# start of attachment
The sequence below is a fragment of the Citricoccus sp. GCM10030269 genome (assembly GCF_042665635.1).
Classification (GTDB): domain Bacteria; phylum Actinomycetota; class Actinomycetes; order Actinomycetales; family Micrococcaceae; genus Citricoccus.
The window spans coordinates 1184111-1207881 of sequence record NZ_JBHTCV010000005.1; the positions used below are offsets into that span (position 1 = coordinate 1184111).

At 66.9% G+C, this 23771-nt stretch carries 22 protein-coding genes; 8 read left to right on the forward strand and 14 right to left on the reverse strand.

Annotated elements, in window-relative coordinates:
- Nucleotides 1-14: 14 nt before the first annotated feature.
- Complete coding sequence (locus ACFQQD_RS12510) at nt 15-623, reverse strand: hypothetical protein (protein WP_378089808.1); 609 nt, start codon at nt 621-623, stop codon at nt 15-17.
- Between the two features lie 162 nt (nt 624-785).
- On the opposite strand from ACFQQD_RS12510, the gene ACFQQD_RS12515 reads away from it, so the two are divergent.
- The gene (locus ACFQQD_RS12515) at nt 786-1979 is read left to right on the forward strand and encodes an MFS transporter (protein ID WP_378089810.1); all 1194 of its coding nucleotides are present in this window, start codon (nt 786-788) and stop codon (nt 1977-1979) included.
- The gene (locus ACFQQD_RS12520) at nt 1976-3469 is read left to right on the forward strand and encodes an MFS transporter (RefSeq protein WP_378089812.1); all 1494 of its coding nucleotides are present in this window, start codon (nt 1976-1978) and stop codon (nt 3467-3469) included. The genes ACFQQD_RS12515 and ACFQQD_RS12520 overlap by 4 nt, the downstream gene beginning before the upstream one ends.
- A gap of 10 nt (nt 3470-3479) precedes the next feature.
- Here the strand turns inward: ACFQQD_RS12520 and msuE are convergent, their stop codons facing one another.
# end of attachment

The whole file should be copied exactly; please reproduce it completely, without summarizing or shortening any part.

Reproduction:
The sequence below is a fragment of the Citricoccus sp. GCM10030269 genome (assembly GCF_042665635.1).
Classification (GTDB): domain Bacteria; phylum Actinomycetota; class Actinomycetes; order Actinomycetales; family Micrococcaceae; genus Citricoccus.
The window spans coordinates 1184111-1207881 of sequence record NZ_JBHTCV010000005.1; the positions used below are offsets into that span (position 1 = coordinate 1184111).

At 66.9% G+C, this 23771-nt stretch carries 22 protein-coding genes; 8 read left to right on the forward strand and 14 right to left on the reverse strand.

Annotated elements, in window-relative coordinates:
- Nucleotides 1-14: 14 nt before the first annotated feature.
- Complete coding sequence (locus ACFQQD_RS12510) at nt 15-623, reverse strand: hypothetical protein (protein WP_378089808.1); 609 nt, start codon at nt 621-623, stop codon at nt 15-17.
- Between the two features lie 162 nt (nt 624-785).
- On the opposite strand from ACFQQD_RS12510, the gene ACFQQD_RS12515 reads away from it, so the two are divergent.
- The gene (locus ACFQQD_RS12515) at nt 786-1979 is read left to right on the forward strand and encodes an MFS transporter (protein ID WP_378089810.1); all 1194 of its coding nucleotides are present in this window, start codon (nt 786-788) and stop codon (nt 1977-1979) included.
- The gene (locus ACFQQD_RS12520) at nt 1976-3469 is read left to right on the forward strand and encodes an MFS transporter (RefSeq protein WP_378089812.1); all 1494 of its coding nucleotides are present in this window, start codon (nt 1976-1978) and stop codon (nt 3467-3469) included. The genes ACFQQD_RS12515 and ACFQQD_RS12520 overlap by 4 nt, the downstream gene beginning before the upstream one ends.
- A gap of 10 nt (nt 3470-3479) precedes the next feature.
- Here the strand turns inward: ACFQQD_RS12520 and msuE are convergent, their stop codons facing one another.